See Save for how to set compression options, and save for what you can set them to; options(mvbutils.compression_level=1) may save some time, at the expense of disk space.


In the unlikely event of needing to manually load a cached image file, use load.refdb-- cd and attach.mlazy do this automatically.

In the unlikely event of lost/corrupted data, you can manually reload individual "obj*.rda" files using load-- each "obj*.rda" file contains one object stored with its correct name. Before doing that, call demlazy( what=mcachees()) to avoid subsequent trouble. Once you have reloaded the objects, you can call mlazy again.

See Options for the easy way to check what object is stored in a particular "obj*.rda" file. If that feature is turned off on your system, the failsafe way is to load the file into a new environment, e.g. e <- new.env(); load( "obj99.rda", e); ls( e).

To see how memory changes when you call mlazy and mtidy, call gc().

To check object sizes without actually loading the cached objects, use lsize. Many functions that iterate over all objects in the environment, such as eapply, will cause mlazy objects to be loaded.

Housekeeping of "obj**.rda" files happens during Save; any obsolete files (i.e. corresponding to objects that have been removed) are deleted.

Inner workings

What happens: each workspace acquires a mcache attribute, which is a named numeric vector. The absolute values of the entries correspond to files-- 53 corresponds to a file "obj53.rda", etc., and the names to objects. When an object myobj is mlazyed, the mcache is augmented by a new element named "myobj" with a new file number, and that file is saved to disk. Also, "myobj" is replaced with an active binding (see makeActiveBinding). The active binding is a function which retrieves or sets the object's data within the function's environment. If the function is called in change-value mode, then it also makes negative the file number in mcache. Hence it's possible to tell whether an object has been changed since last being saved.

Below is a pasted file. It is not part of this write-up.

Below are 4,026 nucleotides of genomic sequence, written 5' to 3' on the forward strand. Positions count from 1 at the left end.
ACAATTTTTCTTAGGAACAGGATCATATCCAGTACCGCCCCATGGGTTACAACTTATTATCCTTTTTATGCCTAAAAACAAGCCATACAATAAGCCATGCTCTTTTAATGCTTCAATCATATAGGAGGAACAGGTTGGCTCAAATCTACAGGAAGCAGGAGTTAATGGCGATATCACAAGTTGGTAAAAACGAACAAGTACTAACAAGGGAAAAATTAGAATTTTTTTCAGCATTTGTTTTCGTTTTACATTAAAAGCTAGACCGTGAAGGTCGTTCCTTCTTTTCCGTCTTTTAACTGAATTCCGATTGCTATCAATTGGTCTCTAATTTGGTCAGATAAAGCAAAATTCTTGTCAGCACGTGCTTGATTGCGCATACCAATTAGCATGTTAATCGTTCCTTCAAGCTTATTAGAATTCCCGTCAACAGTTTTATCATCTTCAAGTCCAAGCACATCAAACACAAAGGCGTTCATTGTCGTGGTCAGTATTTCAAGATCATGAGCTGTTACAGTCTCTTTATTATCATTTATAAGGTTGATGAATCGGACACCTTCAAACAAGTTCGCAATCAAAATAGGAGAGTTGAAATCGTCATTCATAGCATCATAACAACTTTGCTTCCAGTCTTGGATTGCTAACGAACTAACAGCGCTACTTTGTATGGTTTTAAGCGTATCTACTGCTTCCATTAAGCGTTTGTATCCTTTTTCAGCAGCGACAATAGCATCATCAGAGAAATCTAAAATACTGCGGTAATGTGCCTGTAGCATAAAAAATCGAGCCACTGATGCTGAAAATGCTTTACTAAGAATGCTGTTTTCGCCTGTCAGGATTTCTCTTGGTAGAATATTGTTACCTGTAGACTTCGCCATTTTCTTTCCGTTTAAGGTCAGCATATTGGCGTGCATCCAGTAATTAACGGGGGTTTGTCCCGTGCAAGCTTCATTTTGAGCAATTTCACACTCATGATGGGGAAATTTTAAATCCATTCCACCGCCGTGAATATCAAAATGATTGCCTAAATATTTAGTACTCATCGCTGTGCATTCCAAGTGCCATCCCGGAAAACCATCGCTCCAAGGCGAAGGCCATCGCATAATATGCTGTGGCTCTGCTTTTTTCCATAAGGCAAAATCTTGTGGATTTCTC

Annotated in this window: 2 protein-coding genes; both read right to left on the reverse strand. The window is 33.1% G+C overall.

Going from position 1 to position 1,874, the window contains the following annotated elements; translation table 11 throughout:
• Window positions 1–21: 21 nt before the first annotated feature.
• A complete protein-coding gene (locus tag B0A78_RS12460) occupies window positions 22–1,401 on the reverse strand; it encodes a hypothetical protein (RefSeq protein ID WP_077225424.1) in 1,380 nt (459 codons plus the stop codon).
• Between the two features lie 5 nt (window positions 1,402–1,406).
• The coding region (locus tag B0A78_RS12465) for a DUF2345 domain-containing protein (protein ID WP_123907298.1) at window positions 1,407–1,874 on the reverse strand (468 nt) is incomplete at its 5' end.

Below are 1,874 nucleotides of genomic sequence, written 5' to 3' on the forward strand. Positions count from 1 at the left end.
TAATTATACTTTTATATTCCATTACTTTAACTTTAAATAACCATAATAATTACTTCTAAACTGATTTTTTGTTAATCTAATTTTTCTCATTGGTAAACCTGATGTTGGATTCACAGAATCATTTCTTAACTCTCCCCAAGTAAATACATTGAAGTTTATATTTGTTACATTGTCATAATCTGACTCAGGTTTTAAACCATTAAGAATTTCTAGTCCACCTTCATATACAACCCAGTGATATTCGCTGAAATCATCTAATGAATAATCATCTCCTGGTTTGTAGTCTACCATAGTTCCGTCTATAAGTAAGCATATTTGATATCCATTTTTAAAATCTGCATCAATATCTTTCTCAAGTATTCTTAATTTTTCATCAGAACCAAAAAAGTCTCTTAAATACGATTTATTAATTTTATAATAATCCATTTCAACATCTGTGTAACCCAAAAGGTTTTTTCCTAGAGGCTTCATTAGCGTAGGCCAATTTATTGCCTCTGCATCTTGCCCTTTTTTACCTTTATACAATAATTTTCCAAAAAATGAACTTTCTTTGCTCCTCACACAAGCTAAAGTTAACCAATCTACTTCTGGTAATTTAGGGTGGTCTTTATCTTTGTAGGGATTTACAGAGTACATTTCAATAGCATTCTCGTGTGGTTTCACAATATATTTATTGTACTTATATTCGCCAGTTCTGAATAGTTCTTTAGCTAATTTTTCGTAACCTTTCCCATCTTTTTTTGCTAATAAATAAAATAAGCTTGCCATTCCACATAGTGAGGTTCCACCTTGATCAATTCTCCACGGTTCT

When an object is first mlazyed, the object data is placed directly into the active binding function's environment so that the function can find/modify the data. When an object is mtidyed, or when a cached image is loaded from disk, the thing placed into the's environment is not the data itself, but instead a promise saying, in effect, "fetch me from disk when you need me". The promise gets forced when the object is accessed for reading or writing. This is how "lazy loading" of packages works, and also the gdata package. However, for mlazy there is the additional requirement of being able to determine whether an object has been modified; for efficiency, only modified objects should be written to disk when there is a Save.

There is presumably some speed penalty from using a cache, but experience to date suggests that the penalty is small. Cached objects are saved in compressed format, which seems to take a little longer than an uncompressed save, but loading seems pretty quick compared to uncompressed files.

See Also

lsize, gc, package gdata, package ASOR


Run this code
biggo <- matrix( runif( 1e6), 1000, 1000)
gc() # lots of memory
mlazy( biggo)
gc() # still lots of memory
mtidy( biggo)
gc() # better
gc() # worse; it's been reloaded
# }